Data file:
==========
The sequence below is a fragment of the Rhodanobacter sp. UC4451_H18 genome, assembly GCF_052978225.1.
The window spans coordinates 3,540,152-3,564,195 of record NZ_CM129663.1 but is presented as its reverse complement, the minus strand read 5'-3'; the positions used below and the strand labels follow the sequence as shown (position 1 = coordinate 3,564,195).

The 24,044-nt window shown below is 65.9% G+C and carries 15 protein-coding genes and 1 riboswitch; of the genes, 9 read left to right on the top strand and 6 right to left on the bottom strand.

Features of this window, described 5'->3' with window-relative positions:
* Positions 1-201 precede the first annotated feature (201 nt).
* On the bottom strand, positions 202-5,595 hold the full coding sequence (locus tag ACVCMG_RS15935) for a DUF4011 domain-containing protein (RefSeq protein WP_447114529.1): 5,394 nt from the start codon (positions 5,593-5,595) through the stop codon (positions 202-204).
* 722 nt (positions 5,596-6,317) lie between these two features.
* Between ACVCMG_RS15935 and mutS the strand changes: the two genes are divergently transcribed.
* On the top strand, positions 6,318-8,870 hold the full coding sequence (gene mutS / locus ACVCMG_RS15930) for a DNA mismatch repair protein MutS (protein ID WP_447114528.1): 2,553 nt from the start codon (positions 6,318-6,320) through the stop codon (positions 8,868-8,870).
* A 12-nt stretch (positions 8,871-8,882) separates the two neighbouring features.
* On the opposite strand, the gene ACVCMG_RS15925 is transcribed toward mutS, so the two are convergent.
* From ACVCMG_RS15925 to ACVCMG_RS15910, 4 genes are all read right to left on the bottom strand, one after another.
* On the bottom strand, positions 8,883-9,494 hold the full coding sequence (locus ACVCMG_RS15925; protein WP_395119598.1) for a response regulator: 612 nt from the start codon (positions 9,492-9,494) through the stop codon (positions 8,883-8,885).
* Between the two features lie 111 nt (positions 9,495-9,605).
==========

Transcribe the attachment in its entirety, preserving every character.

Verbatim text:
The sequence below is a fragment of the Rhodanobacter sp. UC4451_H18 genome, assembly GCF_052978225.1.
The window spans coordinates 3,540,152-3,564,195 of record NZ_CM129663.1 but is presented as its reverse complement, the minus strand read 5'-3'; the positions used below and the strand labels follow the sequence as shown (position 1 = coordinate 3,564,195).

The 24,044-nt window shown below is 65.9% G+C and carries 15 protein-coding genes and 1 riboswitch; of the genes, 9 read left to right on the top strand and 6 right to left on the bottom strand.

Features of this window, described 5'->3' with window-relative positions:
* Positions 1-201 precede the first annotated feature (201 nt).
* On the bottom strand, positions 202-5,595 hold the full coding sequence (locus tag ACVCMG_RS15935) for a DUF4011 domain-containing protein (RefSeq protein WP_447114529.1): 5,394 nt from the start codon (positions 5,593-5,595) through the stop codon (positions 202-204).
* 722 nt (positions 5,596-6,317) lie between these two features.
* Between ACVCMG_RS15935 and mutS the strand changes: the two genes are divergently transcribed.
* On the top strand, positions 6,318-8,870 hold the full coding sequence (gene mutS / locus ACVCMG_RS15930) for a DNA mismatch repair protein MutS (protein ID WP_447114528.1): 2,553 nt from the start codon (positions 6,318-6,320) through the stop codon (positions 8,868-8,870).
* A 12-nt stretch (positions 8,871-8,882) separates the two neighbouring features.
* On the opposite strand, the gene ACVCMG_RS15925 is transcribed toward mutS, so the two are convergent.
* From ACVCMG_RS15925 to ACVCMG_RS15910, 4 genes are all read right to left on the bottom strand, one after another.
* On the bottom strand, positions 8,883-9,494 hold the full coding sequence (locus ACVCMG_RS15925; protein WP_395119598.1) for a response regulator: 612 nt from the start codon (positions 9,492-9,494) through the stop codon (positions 8,883-8,885).
* Between the two features lie 111 nt (positions 9,495-9,605).